Last Thursday marked the 50th anniversary of President Lyndon B. Johnson signing the Voting Rights Act into law. With the Act, African-Americans were finally granted protections to exercise the voting freedoms granted to them with the passing of the 15th Amendment in 1870. The 1965 voting rights hammer landed heaviest on local election officials who had been enforcing a number of discriminatory measures — literacy tests, poll taxes, all the violence depicted in Ava DuVernay's movie Selma — to keep black people from voting.
More recently, the actual political power of black elected officials throughout the South has waned considerably, thanks to an onslaught of new local laws that have made it more difficult for people of color to vote. From a recent New York Times editorial:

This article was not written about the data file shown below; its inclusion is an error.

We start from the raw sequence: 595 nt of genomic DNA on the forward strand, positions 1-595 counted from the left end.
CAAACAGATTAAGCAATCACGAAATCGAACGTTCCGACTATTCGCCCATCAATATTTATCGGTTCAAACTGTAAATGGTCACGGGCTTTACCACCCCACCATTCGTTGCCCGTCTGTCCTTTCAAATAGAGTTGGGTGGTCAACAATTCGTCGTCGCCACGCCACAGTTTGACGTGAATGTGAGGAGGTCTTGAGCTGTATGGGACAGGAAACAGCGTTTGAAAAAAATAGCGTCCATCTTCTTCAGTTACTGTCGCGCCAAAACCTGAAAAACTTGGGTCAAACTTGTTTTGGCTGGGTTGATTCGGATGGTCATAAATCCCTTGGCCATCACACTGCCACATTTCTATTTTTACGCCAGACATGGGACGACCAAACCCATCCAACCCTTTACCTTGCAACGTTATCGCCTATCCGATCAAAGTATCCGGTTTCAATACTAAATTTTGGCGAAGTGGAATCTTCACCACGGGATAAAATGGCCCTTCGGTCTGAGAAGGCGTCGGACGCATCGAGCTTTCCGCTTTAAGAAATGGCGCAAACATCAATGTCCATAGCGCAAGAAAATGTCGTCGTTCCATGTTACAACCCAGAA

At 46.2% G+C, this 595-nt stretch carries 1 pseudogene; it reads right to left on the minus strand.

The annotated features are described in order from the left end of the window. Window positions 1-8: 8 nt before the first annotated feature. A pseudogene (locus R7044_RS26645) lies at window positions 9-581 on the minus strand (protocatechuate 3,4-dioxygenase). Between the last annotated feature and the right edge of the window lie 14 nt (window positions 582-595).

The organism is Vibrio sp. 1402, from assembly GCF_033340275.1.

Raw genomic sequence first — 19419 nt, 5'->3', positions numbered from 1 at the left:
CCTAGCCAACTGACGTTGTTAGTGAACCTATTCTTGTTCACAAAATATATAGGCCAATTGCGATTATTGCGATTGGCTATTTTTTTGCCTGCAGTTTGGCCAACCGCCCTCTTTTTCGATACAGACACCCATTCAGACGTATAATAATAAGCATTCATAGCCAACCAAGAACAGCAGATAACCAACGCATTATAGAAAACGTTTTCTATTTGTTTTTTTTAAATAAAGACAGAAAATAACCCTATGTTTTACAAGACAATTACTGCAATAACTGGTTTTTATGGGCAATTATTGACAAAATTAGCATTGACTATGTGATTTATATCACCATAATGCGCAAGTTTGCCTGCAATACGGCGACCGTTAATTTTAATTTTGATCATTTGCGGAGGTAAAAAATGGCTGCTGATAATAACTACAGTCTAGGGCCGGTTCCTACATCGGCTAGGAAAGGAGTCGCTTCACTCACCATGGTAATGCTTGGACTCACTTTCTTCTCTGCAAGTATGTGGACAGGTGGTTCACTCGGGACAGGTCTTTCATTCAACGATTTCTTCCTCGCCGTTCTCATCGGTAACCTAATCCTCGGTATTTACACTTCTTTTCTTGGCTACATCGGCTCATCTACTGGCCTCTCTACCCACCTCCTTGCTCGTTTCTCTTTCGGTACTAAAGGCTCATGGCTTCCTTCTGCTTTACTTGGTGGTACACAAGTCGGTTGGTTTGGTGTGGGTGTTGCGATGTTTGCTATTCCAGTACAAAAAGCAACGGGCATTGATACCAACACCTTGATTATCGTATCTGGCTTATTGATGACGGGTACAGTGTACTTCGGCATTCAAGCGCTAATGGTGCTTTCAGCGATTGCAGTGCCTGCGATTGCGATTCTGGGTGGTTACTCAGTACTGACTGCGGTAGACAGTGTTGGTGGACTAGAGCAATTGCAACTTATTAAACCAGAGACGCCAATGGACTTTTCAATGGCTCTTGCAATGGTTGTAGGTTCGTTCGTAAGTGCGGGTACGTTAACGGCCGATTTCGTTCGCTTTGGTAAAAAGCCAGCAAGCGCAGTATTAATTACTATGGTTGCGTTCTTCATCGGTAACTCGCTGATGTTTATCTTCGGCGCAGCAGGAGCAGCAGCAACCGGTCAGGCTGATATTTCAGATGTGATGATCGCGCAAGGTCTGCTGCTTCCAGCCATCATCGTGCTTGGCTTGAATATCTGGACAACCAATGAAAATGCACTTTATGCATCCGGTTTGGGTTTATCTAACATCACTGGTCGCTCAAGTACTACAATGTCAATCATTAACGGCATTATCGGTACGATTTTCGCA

Today there are no poll taxes or literacy tests. Instead there are strict and unnecessary voter-identification requirements, or cutbacks to early voting and same-day registration — all of which are known to disproportionately burden black voters.
The current voting-rights malaise was triggered mainly by two key events:
- The 2010 elections, when a host of state legislatures and governors' offices flipped to Republican control and immediately began passing laws to restrict voting.
- The 2013 Shelby v. Holder U.S. Supreme Court decision, which defused a key provision of the Voting Rights Act that had been used to detect racial discrimination in election administration before it happened.